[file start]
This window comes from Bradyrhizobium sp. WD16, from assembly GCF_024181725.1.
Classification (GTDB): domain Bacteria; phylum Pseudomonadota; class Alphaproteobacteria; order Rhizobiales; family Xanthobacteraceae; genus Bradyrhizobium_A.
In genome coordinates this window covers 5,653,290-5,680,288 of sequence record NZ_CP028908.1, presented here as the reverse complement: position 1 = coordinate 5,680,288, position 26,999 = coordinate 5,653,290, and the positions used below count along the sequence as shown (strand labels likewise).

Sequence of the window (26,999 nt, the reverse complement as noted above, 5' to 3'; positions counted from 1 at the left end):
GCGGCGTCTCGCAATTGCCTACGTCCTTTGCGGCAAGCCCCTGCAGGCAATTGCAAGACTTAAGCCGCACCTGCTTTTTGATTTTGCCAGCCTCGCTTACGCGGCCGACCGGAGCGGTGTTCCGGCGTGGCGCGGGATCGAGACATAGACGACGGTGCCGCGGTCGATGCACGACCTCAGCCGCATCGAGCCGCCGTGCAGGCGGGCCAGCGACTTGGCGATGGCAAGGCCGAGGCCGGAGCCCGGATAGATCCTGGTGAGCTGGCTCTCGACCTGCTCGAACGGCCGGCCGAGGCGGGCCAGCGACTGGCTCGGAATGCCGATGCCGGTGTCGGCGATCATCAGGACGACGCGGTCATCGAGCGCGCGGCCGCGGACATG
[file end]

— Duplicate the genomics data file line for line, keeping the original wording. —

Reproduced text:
This window comes from Bradyrhizobium sp. WD16, from assembly GCF_024181725.1.
Classification (GTDB): domain Bacteria; phylum Pseudomonadota; class Alphaproteobacteria; order Rhizobiales; family Xanthobacteraceae; genus Bradyrhizobium_A.
In genome coordinates this window covers 5,653,290-5,680,288 of sequence record NZ_CP028908.1, presented here as the reverse complement: position 1 = coordinate 5,680,288, position 26,999 = coordinate 5,653,290, and the positions used below count along the sequence as shown (strand labels likewise).

Sequence of the window (26,999 nt, the reverse complement as noted above, 5' to 3'; positions counted from 1 at the left end):
GCGGCGTCTCGCAATTGCCTACGTCCTTTGCGGCAAGCCCCTGCAGGCAATTGCAAGACTTAAGCCGCACCTGCTTTTTGATTTTGCCAGCCTCGCTTACGCGGCCGACCGGAGCGGTGTTCCGGCGTGGCGCGGGATCGAGACATAGACGACGGTGCCGCGGTCGATGCACGACCTCAGCCGCATCGAGCCGCCGTGCAGGCGGGCCAGCGACTTGGCGATGGCAAGGCCGAGGCCGGAGCCCGGATAGATCCTGGTGAGCTGGCTCTCGACCTGCTCGAACGGCCGGCCGAGGCGGGCCAGCGACTGGCTCGGAATGCCGATGCCGGTGTCGGCGATCATCAGGACGACGCGGTCATCGAGCGCGCGGCCGCGGACATG